A decade ago, I was invited to the UK launch of Windows Phone 7. It was Microsoft’s attempt to compete with Apple’s iPhone and Google’s Android. Sure, Microsoft could make a brilliant OS and had excellent hardware partners – but could they convince developers to use yet another system?
At the time, I wrote:
The revenue share is 70/30. I really think MS have missed a trick here. It’s an “industry standard” price point because no one wants to get in to a price war. Increasing the share that goes to the developer would be an excellent way to convince wavering developers to adopt the platform.
Back in 2010, BlackBerry charged developers 30% as did Nokia Ovi, and HP’s WebOS, app stores from Opera and Samsung charged the same amount, even the Amazon app store charged 30%. None have shifted their pricing in the last decade.
That’s curious, isn’t it? Surely a new entrant into the market – or one struggling to retain market share – would have picked a different revenue split?
What a coincidence that they all, independently, came to the conclusion that 30% was a fair and reasonable amount to charge developers.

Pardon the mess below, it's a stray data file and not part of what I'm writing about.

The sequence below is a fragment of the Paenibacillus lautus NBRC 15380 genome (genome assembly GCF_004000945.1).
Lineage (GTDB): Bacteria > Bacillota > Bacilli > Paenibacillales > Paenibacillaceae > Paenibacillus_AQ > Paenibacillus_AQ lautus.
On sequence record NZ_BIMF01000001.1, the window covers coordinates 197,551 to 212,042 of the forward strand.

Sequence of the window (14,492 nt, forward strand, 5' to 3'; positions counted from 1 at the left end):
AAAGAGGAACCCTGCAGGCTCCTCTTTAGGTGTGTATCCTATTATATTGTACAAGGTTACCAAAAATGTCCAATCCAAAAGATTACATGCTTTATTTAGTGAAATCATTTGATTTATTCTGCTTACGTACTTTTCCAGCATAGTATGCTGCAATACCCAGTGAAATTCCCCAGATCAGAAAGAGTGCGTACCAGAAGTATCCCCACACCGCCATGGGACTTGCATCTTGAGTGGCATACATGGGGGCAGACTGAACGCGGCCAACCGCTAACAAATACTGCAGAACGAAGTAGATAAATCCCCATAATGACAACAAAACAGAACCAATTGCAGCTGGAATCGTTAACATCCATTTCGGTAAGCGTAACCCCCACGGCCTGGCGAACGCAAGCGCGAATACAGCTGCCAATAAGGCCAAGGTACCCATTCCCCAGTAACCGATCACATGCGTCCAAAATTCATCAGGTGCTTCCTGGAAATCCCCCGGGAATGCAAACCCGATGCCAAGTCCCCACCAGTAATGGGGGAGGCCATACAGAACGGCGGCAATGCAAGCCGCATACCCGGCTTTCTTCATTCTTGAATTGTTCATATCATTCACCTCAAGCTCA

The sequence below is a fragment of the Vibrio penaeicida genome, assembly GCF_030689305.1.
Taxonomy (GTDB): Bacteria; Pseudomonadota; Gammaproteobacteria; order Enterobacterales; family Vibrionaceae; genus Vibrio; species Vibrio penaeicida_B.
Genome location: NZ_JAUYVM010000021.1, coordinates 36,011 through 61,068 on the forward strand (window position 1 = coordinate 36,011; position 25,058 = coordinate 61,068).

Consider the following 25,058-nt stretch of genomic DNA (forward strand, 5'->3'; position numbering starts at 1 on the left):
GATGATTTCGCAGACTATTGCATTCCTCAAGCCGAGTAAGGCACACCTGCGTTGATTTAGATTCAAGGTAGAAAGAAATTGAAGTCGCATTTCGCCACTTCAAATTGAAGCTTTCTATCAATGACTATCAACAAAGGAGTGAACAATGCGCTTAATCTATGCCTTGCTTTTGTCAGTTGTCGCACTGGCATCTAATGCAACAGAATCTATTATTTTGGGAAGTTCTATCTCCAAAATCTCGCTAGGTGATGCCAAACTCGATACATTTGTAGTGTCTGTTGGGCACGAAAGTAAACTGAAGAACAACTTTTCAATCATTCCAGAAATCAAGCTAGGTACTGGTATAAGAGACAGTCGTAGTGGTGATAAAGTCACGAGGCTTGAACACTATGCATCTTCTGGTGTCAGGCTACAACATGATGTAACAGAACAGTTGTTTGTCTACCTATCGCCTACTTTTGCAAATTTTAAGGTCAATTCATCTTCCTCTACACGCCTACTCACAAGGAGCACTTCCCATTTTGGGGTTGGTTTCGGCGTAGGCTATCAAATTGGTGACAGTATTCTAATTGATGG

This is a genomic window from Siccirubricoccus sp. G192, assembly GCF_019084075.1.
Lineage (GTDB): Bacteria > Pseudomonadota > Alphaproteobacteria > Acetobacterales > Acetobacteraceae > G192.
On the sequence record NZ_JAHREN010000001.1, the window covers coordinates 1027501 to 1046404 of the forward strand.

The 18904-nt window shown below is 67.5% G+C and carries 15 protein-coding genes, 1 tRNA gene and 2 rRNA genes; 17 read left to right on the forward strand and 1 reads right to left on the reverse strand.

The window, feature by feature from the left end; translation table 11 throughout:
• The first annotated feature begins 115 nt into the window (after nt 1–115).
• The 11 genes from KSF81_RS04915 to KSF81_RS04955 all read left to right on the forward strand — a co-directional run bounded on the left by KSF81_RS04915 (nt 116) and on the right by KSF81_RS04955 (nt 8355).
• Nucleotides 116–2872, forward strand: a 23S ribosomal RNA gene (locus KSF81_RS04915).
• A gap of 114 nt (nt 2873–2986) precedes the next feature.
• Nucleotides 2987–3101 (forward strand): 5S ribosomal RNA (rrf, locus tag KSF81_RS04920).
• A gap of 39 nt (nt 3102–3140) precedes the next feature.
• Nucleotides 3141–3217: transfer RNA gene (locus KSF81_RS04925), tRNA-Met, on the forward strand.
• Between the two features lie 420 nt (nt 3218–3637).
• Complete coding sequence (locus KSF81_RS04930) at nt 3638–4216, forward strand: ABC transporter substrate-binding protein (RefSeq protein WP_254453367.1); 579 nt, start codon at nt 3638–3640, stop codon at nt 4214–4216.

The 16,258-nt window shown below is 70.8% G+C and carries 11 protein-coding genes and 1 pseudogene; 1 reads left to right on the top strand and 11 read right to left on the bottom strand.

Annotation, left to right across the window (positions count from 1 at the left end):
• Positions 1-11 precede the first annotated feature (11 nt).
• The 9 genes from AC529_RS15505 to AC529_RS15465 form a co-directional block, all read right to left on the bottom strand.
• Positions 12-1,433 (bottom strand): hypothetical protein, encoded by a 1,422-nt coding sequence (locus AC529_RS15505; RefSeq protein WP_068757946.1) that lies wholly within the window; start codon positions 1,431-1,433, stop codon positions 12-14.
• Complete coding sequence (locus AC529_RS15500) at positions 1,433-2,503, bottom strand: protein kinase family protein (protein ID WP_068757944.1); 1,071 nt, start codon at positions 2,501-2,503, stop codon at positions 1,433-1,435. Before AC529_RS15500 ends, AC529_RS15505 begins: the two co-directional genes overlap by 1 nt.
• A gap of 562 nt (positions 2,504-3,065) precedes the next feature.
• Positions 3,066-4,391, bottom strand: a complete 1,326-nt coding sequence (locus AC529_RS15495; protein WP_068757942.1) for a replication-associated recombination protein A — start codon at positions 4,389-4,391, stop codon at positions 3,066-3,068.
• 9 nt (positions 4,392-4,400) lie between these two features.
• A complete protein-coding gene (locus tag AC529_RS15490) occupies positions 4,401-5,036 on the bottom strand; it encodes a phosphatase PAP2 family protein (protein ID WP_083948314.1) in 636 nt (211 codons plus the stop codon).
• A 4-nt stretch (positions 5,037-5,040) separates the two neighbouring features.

In a healthy, competitive market, I would expect these companies to attempt to undercut each other. Sure, some of them offer incentives to large developers – and others offer promotions to smaller developers. But where’s the price war to attract developers?
I doubt anyone has said “My favourite app is £1 cheaper on Android, time to ditch my iPhone and buy a Samsung!” But we know from the game console market that exclusive games drive purchases. Recently, Apple forced the removal of the popular “Dark Sky” app from Android – presumably because they wanted users to switch. Attracting developers and convincing them to concentrate on your platform doesn’t rely on increased revenue share – but it sure can’t hurt.
Obviously, I don’t allege that they have acted as a cartel. I mean, just because Apple and Google colluded to suppress workers’ wages, doesn’t mean they’ve done so to suppress developers’ income. A wide-ranging conspiracy to overcharge developers and pass those costs on to end-users seems unlikely. But I wonder why, in the last ten years, no one has challenged this seemingly arbitrary percentage.
And I wonder which app store will be the first to break ranks?